Isak Dinesen Analysis

Other Literary Forms

(Literary Essentials: Short Fiction Masterpieces)

ph_0111204718-Dinesen.jpg Isak Dinesen Published by Salem Press, Inc.

In addition to her numerous tales and stories, Isak Dinesen wrote many letters and essays. She is particularly well known, however, for her narrative Den afrikanske Farm (1937; Out of Africa, 1937), which tells of her years in Kenya (a sequel was published in 1960). After her death, two volumes of letters, written while in Africa, were published, as were her essays.


(Literary Essentials: Short Fiction Masterpieces)

Isak Dinesen has a special position in modern literature in that she is a major author in two languages. Although a native of Denmark, she wrote in both English and Danish, creating her tales as original works in both tongues. Popular with the critics as well as the general public, she was appointed an honorary member of the American Academy of Arts and Letters in 1957 and was repeatedly mentioned as a candidate for the Nobel Prize in Literature. Her initial success came in the English-speaking world. With time, however, she became successful also at home, where her magnetic personality and storytelling gifts gradually captivated the public. Aided by the medium of radio, she became a veritable cultural institution in Denmark. Since her death, her critical reputation has steadily grown both at home and abroad, and she has come to be considered a modern master of short fiction.

Discussion Topics

(Masterpieces of World Literature, Critical Edition)

How does Isak Dinesen’s “storyteller” differ from a writer?

Were there advantages for Dineson’s literary perspective in her cultural life being “formed before the outbreak of World War I”?

Demonstrate how some of the characters in Winter’s Tales take charge of their own lives.

How did the circumstances of Dinesen’s life contribute to her capacity for looking at life with the eyes of a painter?

What did Africa do for Isak Dinesen?


(Great Authors of World Literature, Critical Edition)

Aiken, Susan Hardy. Isak Dinesen and the Engendering of Narrative. Chicago: University of Chicago Press, 1990. Offers thoughtful critical interpretation of Dinesen’s works. Includes bibliographical references and an index.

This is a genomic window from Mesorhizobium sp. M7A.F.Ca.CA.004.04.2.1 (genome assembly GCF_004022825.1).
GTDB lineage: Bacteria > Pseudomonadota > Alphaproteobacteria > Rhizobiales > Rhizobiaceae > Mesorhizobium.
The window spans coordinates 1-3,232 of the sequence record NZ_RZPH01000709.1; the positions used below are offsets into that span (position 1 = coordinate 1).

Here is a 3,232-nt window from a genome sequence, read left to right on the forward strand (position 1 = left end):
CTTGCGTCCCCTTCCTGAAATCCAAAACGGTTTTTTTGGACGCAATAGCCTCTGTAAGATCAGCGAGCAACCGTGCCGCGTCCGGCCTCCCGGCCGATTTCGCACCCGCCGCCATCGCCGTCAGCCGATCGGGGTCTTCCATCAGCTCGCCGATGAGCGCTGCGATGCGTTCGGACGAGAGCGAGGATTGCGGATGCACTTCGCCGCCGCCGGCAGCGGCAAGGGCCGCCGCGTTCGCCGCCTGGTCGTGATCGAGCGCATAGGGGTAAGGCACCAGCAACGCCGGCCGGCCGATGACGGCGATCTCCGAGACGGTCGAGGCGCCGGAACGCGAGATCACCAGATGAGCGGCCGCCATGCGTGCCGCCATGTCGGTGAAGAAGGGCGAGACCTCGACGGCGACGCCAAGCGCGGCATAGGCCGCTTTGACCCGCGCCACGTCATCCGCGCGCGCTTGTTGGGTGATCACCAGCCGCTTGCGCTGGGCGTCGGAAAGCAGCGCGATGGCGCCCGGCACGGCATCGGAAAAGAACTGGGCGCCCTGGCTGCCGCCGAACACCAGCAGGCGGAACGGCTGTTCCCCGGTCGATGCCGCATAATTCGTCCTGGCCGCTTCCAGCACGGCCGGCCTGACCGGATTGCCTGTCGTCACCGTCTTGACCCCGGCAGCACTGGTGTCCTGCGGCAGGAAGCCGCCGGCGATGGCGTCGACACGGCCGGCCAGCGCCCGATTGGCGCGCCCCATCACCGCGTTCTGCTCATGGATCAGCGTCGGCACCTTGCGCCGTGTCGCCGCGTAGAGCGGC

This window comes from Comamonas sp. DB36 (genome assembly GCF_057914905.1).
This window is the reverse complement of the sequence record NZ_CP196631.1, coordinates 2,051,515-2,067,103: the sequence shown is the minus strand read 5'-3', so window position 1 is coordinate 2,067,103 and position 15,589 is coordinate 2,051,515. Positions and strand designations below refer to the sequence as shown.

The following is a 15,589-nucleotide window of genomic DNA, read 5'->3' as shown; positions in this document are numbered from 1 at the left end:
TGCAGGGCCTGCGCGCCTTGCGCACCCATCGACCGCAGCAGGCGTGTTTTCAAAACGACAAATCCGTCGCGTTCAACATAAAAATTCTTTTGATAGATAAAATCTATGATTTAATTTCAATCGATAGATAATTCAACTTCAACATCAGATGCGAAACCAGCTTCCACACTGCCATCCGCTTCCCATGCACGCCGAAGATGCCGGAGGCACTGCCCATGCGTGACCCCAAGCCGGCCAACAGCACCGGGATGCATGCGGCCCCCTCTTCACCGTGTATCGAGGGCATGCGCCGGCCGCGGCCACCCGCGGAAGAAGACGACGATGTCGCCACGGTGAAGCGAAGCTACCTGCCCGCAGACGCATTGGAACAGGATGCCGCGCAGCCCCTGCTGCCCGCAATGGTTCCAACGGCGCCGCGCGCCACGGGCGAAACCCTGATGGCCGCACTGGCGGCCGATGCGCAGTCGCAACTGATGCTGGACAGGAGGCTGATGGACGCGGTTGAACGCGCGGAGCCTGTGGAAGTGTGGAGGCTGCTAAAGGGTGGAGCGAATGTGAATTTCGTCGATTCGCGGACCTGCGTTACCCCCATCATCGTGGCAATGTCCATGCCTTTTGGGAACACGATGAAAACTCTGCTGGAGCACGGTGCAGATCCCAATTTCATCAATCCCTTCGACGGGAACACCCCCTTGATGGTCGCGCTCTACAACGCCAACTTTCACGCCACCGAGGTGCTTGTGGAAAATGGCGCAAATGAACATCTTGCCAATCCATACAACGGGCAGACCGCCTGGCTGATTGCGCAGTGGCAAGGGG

Bassoff, Bruce. “Babette Can Cook: Life and Art in Three Stories by Isak Dinesen.” Studies in Short Fiction 27 (Summer, 1990): 385-389. Discusses the plot elements of desire for transcendence, a fall caused by confrontation with the real world, and new knowledge or resignation in “The Ring,” “The Diver,” and “Babette’s Feast.”

Bjørnvig, Thorkild. The Pact: My Friendship with Isak Dinesen. Translated from the Danish by Ingvar Schousboe and William Jay Smith. Baton Rouge: Louisiana State University Press, 1983. This short book offers Bjørnvig’s account of his friendship with Dinesen, from their first meeting in 1948 to their definitive parting in 1954. Written by an accomplished poet, the volume is interesting in its own right as well as for the insight into Dinesen which it provides.

Donelson, Linda. Out of Isak Dinesen in Africa: The Untold Story. Iowa City, Iowa: Coulsong List, 1995. A good, updated biography of Dinesen. Includes bibliographical references and an index.

Hannah, Donald. “Isak Dinesen” and Karen Blixen: The Mask and the Reality. London: Putnam and Company, 1971. The biographical sections are particularly valuable in charting the development also of Dinesen’s aesthetic, especially Dinesen’s emphasis on the nature of story, her masklike impersonality, and the nature of her characters. The second half of the book, devoted to Dinesen’s art, focuses on her process of writing and the general characteristics of her stories, and it analyzes several of the most important.

Henriksen, Aage. “The Empty Space Between Art and Church.” In Out of Denmark, edited by Bodil Warmberg. Copenhagen: Danish Cultural Institute, 1985. Henriksen asserts that the underlying principle of all Dinesen’s tales is the discovery that reality is transformed into a dream. Contends that Dinesen’s stories are based on the complicated nature of human love.

Horton, Susan R. Difficult Women, Artful Lives: Olive Schreiner and Isak Dinesen, in and...

(The entire section is 996 words.)